In Groundhog Day, Bill Murray is forced to repeat the same day over and over again, knowing what was coming next, until he learned how to deal with it. The Federal government is Bill Murray. They are living the 1st July, 2004, over again but, unlike Bill Murray, are not learning. Despite warnings, nothing was done to soften the incentive impact of the 2006 baby bonus increment. Indeed, the government ignored all of the warning signs and pleas from the medical community. And, surprise, surprise, they woke up to yet another unusual day.

Using newly released ABS data, Andrew Leigh and I have been able to look at what happened in 2006 using the same methodology we did in 2004. Here are the results. We estimate that about 687 births were moved from the last week of June to the first week of July. This is compared with 1167 moved back in 2004. The movement was expected but the magnitude has surprised me. That said, $834 tax free is no small change: a new pram, high chair and a cot (maybe a cheap Plasma TV) for a few days extra pregnancy.

You may recall that the 1st July, 2004, had the most number of births on any day in Australian history. That isn’t the case for the 1st July, 2006, which was a Saturday. But it was a very busy day indeed. It was Monday the 3rd that saw a big raw jump. We, of course, take into account the historic low birth rate on weekends to benchmark the impact of the increment to the baby bonus. But given that doctors don’t like to schedule deliveries on weekends, the jump is quite significant. My guess is that, given the usual strong doctor bargaining power (in a conflict they win three quarters of the time), the patient pressure in 2006 was at least as high as it was in 2004. Parents at least seem happy to delay for cash.

The big issue here is that this shouldn’t be happening. Whatever the benefits (if any) of a baby bonus is, like any economic policy, governments need to worry about implementation. People have choices and respond to incentives. What we don’t want is a normal, stable and predictable medical environment being disrupted by arbitrary incentives being handed down from above by governments. It is completely unwarranted. And to see it repeat itself again amounts to ‘nano-economic’ mismanagement of a high order.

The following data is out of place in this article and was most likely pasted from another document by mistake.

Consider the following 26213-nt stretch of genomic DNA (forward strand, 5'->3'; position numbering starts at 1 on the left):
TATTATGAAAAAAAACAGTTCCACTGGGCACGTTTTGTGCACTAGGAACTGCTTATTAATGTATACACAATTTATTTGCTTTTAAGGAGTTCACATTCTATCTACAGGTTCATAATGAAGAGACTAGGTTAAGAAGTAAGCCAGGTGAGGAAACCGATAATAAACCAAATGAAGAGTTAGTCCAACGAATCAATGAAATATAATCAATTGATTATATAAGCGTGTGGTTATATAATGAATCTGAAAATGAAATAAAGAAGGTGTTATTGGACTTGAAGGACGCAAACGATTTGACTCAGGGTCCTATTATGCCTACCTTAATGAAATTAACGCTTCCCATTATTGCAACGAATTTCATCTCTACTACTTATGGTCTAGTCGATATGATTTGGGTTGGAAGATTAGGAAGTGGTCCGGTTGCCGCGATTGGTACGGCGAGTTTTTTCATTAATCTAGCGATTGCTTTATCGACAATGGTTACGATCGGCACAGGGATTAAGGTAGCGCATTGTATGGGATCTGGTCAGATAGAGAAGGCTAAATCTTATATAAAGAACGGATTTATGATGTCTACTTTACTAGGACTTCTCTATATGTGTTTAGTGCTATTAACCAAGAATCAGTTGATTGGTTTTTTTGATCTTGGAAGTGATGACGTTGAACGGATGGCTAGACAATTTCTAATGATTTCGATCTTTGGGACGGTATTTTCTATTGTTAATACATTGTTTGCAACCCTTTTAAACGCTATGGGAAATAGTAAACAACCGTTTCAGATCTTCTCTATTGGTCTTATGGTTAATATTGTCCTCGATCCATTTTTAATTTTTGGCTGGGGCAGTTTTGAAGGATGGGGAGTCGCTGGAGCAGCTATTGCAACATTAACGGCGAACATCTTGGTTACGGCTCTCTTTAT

In 2008, it is all happening again. According to a reader comment at news.com.au (see 15), doctors are even making parents aware of it!

The policy response is simple. For a few extra million in baby bonus payments, if you want to increase it, it can be increased in smaller increments (< $100). Indeed, when we do that, this doesn’t seem to tax the minds and bellies of parents. That payment is a drop in the ocean in the context of over an expected billion dollars given to new parents in 2007.

So will 1st July, 2008, be Groundhog Day, again? Or will the government of the day be born again and do what is right? The Federal government ignored the warnings last time and did nothing. I don’t expect them to react this time either. But what about the Labor Party? Will they really lose votes for some earlier, softer payouts?

For the original post, click here.

Joshua Gans is a professor of economics at Melbourne Business School, University of Melbourne and maintains a blog on these issues at economics.com.au.

7 Responses to "An Expected Unusual Day"
  1. Surely it can’t be that hard to ramp the bonus up gradually rather than a sudden increase. I’ll point this out to my MP after the election.

    Has there been any change in the number of abortions related to the baby bonus?

  2. Hi Joshua,

    Heard you on radio the other day and thought I should drop by your blog. I skimmed over your findings and just had a little thought.

    Aside from the obvious trend of shifting delivery dates, I’d be interested in what I’d imagine is the smaller subset of that group that significantly risked their health for that extra $834.

    Let me try the analogy of a balloon blowing exercise where the intent is to inflate an average sized balloon and deflate it after 4 minutes from the start – If three boys were blowing balloons and each started 1 minute after the other, then the one who started first has the highest chance of the ballooon popping before the 4 minutes are up whereas the one who started second may have had little or no risk of the balloon exploding anyway.

    If delivery has a window period, then the economic incentives are really ‘harmful’ only to the those who take significant health risks.

    Having said that, I completely agree that incentivizing a couple for which a child is a marginal decision is a disturbing concept.

    Cheers,

    Joseph